with Manafort in Cyprus, was used to take in millions of dollars from Deripaska.
Transactions from some of those accounts raised enough concern for the bank to open an
internal investigation for potential money laundering. Shortly after Manafort learned of
the probe, he closed the accounts. Manafort has an expertise in using offshore accounts
and banking secrecy laws in Cyprus and in the Cayman Islands to conceal financial
transactions.9 See, AP Report, attached hereto as Exhibit “F.”

18. Manafort’s close association with individual criminals, his business relationships with
organized crime groups, his participation in schemes to use shell corporations, his
suspicious use of offshore entities, his atypical use of cash transactions, his peculiar
practice of maintaining of numerous bank accounts, his suspicious use of tax havens
together with the other criminal acts described herein provide reasonable grounds to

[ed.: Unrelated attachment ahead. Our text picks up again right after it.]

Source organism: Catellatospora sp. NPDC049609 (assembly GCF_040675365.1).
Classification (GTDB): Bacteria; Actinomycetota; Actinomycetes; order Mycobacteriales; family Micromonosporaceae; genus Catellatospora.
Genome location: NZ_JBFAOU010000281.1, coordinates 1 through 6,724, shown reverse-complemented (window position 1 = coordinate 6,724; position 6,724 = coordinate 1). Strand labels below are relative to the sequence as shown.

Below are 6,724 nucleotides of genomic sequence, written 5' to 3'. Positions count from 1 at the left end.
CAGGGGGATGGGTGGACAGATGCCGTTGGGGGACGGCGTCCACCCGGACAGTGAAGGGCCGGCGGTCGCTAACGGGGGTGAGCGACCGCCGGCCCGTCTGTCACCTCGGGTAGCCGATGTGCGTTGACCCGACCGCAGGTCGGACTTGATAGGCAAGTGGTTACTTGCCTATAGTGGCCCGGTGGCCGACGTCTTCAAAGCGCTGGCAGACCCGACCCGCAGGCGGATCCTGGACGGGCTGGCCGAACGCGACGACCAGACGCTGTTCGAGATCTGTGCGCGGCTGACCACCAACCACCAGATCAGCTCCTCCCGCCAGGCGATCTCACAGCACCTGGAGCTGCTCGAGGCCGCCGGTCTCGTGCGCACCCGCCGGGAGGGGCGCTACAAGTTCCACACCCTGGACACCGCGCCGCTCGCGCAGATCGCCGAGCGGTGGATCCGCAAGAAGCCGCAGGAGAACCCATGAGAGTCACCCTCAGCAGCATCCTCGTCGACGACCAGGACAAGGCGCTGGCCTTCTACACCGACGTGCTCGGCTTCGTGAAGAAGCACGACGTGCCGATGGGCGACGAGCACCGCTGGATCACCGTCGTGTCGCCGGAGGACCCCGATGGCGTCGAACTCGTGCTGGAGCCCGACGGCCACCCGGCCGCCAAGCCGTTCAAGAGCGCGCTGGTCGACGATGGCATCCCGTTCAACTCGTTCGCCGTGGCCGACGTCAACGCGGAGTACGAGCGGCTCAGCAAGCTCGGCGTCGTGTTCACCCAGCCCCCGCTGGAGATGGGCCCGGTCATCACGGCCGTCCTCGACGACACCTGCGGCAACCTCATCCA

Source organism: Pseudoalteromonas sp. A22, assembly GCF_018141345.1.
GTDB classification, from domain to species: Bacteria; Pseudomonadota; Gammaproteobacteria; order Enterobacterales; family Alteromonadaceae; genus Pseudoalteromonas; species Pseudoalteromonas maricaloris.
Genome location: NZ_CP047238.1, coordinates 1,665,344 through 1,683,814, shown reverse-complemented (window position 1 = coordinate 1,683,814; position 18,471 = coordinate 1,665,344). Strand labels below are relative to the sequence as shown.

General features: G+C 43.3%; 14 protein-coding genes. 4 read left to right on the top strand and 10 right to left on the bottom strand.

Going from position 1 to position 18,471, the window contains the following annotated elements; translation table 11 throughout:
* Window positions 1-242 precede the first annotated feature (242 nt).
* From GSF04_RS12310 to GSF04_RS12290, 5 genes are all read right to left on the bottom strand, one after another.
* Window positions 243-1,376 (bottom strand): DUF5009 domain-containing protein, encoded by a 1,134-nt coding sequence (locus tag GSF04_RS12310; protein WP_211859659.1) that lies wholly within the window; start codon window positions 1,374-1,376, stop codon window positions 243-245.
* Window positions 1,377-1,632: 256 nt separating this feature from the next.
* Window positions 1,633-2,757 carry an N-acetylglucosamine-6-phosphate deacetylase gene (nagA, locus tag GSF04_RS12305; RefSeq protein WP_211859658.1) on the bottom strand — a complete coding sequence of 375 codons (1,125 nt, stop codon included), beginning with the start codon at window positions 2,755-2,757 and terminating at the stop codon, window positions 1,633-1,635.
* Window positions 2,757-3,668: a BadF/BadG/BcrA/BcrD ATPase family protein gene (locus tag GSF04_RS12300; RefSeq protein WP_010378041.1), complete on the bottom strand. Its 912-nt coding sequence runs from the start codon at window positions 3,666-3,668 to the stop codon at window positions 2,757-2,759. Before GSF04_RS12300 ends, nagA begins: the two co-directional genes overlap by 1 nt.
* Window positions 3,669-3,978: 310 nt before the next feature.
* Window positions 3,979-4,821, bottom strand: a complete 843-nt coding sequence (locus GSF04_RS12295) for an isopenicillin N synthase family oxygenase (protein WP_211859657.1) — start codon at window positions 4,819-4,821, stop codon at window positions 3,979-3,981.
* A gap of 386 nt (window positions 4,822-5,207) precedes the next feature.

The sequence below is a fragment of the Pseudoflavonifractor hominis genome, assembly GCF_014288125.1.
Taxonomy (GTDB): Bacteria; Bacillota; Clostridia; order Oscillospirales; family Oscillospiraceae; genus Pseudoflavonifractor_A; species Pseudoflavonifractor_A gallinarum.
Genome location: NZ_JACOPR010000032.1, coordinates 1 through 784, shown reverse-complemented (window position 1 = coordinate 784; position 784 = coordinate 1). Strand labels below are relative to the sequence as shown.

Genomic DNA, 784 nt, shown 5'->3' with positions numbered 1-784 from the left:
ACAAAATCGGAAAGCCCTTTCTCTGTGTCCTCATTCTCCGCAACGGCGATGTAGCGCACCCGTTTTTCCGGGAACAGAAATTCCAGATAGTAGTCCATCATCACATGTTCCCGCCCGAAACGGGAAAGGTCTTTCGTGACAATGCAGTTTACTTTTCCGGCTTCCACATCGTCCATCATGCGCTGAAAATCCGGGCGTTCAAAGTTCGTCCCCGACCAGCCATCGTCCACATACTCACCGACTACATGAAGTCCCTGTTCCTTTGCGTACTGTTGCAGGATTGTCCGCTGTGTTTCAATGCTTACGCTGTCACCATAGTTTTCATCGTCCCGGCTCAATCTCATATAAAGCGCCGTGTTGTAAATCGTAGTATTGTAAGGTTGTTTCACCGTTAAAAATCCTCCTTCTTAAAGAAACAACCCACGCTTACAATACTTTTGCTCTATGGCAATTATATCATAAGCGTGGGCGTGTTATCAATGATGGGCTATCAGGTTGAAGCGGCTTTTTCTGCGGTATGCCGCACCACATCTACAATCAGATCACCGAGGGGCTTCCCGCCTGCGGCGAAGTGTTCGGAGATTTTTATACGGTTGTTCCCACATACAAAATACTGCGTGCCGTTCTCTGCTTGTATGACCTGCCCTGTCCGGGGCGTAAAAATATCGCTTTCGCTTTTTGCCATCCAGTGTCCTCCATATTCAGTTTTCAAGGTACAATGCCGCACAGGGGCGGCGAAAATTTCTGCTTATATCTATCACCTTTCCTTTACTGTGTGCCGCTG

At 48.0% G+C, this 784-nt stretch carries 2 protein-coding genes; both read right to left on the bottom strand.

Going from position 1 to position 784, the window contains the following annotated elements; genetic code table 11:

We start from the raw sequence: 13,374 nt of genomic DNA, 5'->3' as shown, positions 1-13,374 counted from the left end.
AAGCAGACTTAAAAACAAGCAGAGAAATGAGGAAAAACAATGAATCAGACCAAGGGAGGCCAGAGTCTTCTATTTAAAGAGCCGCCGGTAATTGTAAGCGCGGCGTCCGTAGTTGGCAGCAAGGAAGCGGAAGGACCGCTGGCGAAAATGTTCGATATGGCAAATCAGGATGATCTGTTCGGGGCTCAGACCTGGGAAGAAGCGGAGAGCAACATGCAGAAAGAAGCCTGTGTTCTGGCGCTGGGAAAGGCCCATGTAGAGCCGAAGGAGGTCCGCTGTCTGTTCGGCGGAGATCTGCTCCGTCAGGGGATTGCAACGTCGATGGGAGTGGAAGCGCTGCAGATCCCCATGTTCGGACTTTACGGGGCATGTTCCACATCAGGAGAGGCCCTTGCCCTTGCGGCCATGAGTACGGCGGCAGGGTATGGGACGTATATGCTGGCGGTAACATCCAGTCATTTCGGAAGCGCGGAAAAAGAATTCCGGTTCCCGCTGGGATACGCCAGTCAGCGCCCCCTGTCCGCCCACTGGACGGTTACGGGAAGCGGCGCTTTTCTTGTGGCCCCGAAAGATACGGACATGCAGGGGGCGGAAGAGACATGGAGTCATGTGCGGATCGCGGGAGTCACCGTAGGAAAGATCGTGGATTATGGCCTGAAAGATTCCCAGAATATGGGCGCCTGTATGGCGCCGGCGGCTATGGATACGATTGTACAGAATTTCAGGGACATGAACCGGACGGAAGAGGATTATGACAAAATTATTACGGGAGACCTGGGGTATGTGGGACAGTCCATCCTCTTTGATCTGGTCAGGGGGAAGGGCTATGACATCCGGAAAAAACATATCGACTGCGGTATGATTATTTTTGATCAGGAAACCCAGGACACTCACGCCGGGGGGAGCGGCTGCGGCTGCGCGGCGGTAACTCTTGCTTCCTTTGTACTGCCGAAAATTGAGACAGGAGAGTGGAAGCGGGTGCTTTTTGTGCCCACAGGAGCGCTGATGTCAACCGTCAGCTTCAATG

believe Manafort has engaged in additional fraudulent and criminal activities including,
but not limited to, tax evasion, wire fraud, money laundering and racketeering. See
Exhibit “G,” attached hereto, where NBC news describes Manafort’s suspicious use of
limited liability companies to make cash purchases of multi-million dollar properties in
New York, and to then borrow millions of dollars against the very same properties. For
one property, loans of $6.6 million exceeded the value of the property. The loans for this

Aggelos Petropoulos and Richard Engel, Manafort-Linked Accounts on Cyprus Raised